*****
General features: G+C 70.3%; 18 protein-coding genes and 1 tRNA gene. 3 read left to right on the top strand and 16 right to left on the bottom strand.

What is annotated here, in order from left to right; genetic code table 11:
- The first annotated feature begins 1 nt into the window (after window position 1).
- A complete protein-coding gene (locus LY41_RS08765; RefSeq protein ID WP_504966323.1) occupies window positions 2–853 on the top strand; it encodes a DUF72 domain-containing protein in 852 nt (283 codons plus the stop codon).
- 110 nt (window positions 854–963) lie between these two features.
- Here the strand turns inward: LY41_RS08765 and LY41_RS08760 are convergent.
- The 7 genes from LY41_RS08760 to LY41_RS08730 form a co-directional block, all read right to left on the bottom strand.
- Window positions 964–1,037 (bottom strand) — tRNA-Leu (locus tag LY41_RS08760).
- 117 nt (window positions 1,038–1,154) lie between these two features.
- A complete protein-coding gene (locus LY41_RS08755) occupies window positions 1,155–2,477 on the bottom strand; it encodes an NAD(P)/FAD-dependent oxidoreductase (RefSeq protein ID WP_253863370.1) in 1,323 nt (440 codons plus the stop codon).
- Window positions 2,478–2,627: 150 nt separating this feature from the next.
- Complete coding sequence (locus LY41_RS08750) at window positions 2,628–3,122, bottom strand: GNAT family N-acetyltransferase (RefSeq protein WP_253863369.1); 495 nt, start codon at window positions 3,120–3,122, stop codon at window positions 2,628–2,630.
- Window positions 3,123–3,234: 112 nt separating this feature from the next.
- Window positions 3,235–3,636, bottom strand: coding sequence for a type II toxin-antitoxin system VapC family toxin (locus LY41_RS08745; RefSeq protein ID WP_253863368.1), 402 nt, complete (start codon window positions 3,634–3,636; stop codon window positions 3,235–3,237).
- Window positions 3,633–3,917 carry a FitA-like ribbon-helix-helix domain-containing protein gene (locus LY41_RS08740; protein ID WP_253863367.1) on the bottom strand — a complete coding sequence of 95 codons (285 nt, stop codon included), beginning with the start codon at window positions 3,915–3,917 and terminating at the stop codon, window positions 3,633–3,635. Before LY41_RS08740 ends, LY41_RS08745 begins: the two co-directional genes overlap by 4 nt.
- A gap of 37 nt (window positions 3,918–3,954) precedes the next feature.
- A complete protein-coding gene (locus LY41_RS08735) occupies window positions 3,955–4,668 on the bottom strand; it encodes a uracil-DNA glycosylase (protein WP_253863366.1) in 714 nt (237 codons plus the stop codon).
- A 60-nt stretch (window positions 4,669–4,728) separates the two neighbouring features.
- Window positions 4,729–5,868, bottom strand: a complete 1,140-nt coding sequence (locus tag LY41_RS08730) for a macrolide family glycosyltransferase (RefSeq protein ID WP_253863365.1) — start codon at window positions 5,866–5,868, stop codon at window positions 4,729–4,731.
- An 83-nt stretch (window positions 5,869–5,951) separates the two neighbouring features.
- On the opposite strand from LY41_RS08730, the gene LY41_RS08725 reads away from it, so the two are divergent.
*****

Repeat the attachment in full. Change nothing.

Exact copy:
General features: G+C 70.3%; 18 protein-coding genes and 1 tRNA gene. 3 read left to right on the top strand and 16 right to left on the bottom strand.

What is annotated here, in order from left to right; genetic code table 11:
- The first annotated feature begins 1 nt into the window (after window position 1).
- A complete protein-coding gene (locus LY41_RS08765; RefSeq protein ID WP_504966323.1) occupies window positions 2–853 on the top strand; it encodes a DUF72 domain-containing protein in 852 nt (283 codons plus the stop codon).
- 110 nt (window positions 854–963) lie between these two features.
- Here the strand turns inward: LY41_RS08765 and LY41_RS08760 are convergent.
- The 7 genes from LY41_RS08760 to LY41_RS08730 form a co-directional block, all read right to left on the bottom strand.
- Window positions 964–1,037 (bottom strand) — tRNA-Leu (locus tag LY41_RS08760).
- 117 nt (window positions 1,038–1,154) lie between these two features.
- A complete protein-coding gene (locus LY41_RS08755) occupies window positions 1,155–2,477 on the bottom strand; it encodes an NAD(P)/FAD-dependent oxidoreductase (RefSeq protein ID WP_253863370.1) in 1,323 nt (440 codons plus the stop codon).
- Window positions 2,478–2,627: 150 nt separating this feature from the next.
- Complete coding sequence (locus LY41_RS08750) at window positions 2,628–3,122, bottom strand: GNAT family N-acetyltransferase (RefSeq protein WP_253863369.1); 495 nt, start codon at window positions 3,120–3,122, stop codon at window positions 2,628–2,630.
- Window positions 3,123–3,234: 112 nt separating this feature from the next.
- Window positions 3,235–3,636, bottom strand: coding sequence for a type II toxin-antitoxin system VapC family toxin (locus LY41_RS08745; RefSeq protein ID WP_253863368.1), 402 nt, complete (start codon window positions 3,634–3,636; stop codon window positions 3,235–3,237).
- Window positions 3,633–3,917 carry a FitA-like ribbon-helix-helix domain-containing protein gene (locus LY41_RS08740; protein ID WP_253863367.1) on the bottom strand — a complete coding sequence of 95 codons (285 nt, stop codon included), beginning with the start codon at window positions 3,915–3,917 and terminating at the stop codon, window positions 3,633–3,635. Before LY41_RS08740 ends, LY41_RS08745 begins: the two co-directional genes overlap by 4 nt.
- A gap of 37 nt (window positions 3,918–3,954) precedes the next feature.
- A complete protein-coding gene (locus LY41_RS08735) occupies window positions 3,955–4,668 on the bottom strand; it encodes a uracil-DNA glycosylase (protein WP_253863366.1) in 714 nt (237 codons plus the stop codon).
- A 60-nt stretch (window positions 4,669–4,728) separates the two neighbouring features.
- Window positions 4,729–5,868, bottom strand: a complete 1,140-nt coding sequence (locus tag LY41_RS08730) for a macrolide family glycosyltransferase (RefSeq protein ID WP_253863365.1) — start codon at window positions 5,866–5,868, stop codon at window positions 4,729–4,731.
- An 83-nt stretch (window positions 5,869–5,951) separates the two neighbouring features.
- On the opposite strand from LY41_RS08730, the gene LY41_RS08725 reads away from it, so the two are divergent.